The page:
Just when you think that studio life couldn’t be going any more perfectly, mama drama rears its ugly head. All parents want the best for their children, but overly competitive parents sometimes take it too far and create rivalry and conflict in your studio. As the owner, it’s in your best interest to nip any parent disagreements in the bud as quickly as possible. Even though the problem may have nothing to do with you, an unhappy parent might remove their child from your program. If you hear that two parents aren’t getting along, use these conflict resolution strategies to resolve the problem and reestablish a harmonious atmosphere.
Invite all the involved parties to a private meeting, away from other parents and students. Give each parent the opportunity to air his or her grievances without being interrupted. Listen carefully to what is being said. Scholastic suggested asking open-ended questions and for specific examples of the problem. Helping parents to get the frustration off their chest will allow you to have a calm, reasonable discussion. You’ll also want to see if there are some underlying issues. The fight might appear to be about carpool scheduling, but the real problem might be hurtful gossip. Try to read between the lines and get to the root of the problem.
Top of the list for conflict resolution strategies: approach the conflict with the mindset that it can be solved. After you listen to what the parents have to say, take both sides into account and suggest a possible compromise. Be careful not to “take sides” in the argument. Acknowledging that each parent has a justified point will make sure the parties know they’re being taken seriously. Explain that you value each parent as a customer and want to take their needs into consideration as much as possible.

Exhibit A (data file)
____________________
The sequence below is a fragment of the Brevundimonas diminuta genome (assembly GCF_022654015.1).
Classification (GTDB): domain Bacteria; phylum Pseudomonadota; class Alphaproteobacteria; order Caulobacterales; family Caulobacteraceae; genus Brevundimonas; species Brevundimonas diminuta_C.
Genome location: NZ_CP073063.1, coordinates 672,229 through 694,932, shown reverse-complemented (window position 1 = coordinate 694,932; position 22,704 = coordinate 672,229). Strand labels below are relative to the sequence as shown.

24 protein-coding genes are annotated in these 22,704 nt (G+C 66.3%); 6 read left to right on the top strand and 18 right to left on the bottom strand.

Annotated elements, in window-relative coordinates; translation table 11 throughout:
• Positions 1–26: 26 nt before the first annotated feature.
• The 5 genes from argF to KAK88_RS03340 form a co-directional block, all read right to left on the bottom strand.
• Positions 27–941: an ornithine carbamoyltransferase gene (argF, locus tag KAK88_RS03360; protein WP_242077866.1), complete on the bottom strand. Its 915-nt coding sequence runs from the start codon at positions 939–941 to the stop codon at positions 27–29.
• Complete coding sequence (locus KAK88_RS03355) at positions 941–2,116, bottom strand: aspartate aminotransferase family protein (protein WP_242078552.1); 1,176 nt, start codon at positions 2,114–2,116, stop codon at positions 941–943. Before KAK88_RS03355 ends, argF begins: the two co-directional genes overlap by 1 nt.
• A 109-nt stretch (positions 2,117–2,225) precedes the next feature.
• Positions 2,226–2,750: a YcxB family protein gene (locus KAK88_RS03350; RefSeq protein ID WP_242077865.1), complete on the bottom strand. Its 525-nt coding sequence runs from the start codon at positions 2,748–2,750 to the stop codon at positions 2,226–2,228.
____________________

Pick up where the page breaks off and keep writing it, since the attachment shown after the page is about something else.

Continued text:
Shift the Focus Back to the Dancers
Whether the disagreement is about scheduling, class placement or student achievement, the best way to resolve a conflict is to remind parents why they’re at your studio in the first place: their kids! The Australian Sports Commission explained that parents don’t realize their conflicts take attention away from supporting their children. Each student is there to learn to dance and have fun, and listening to bickering in the waiting room can hurt that experience. Ask parents that they settle their disagreement for the sake of the dancers so that everyone can learn in a positive, supportive environment.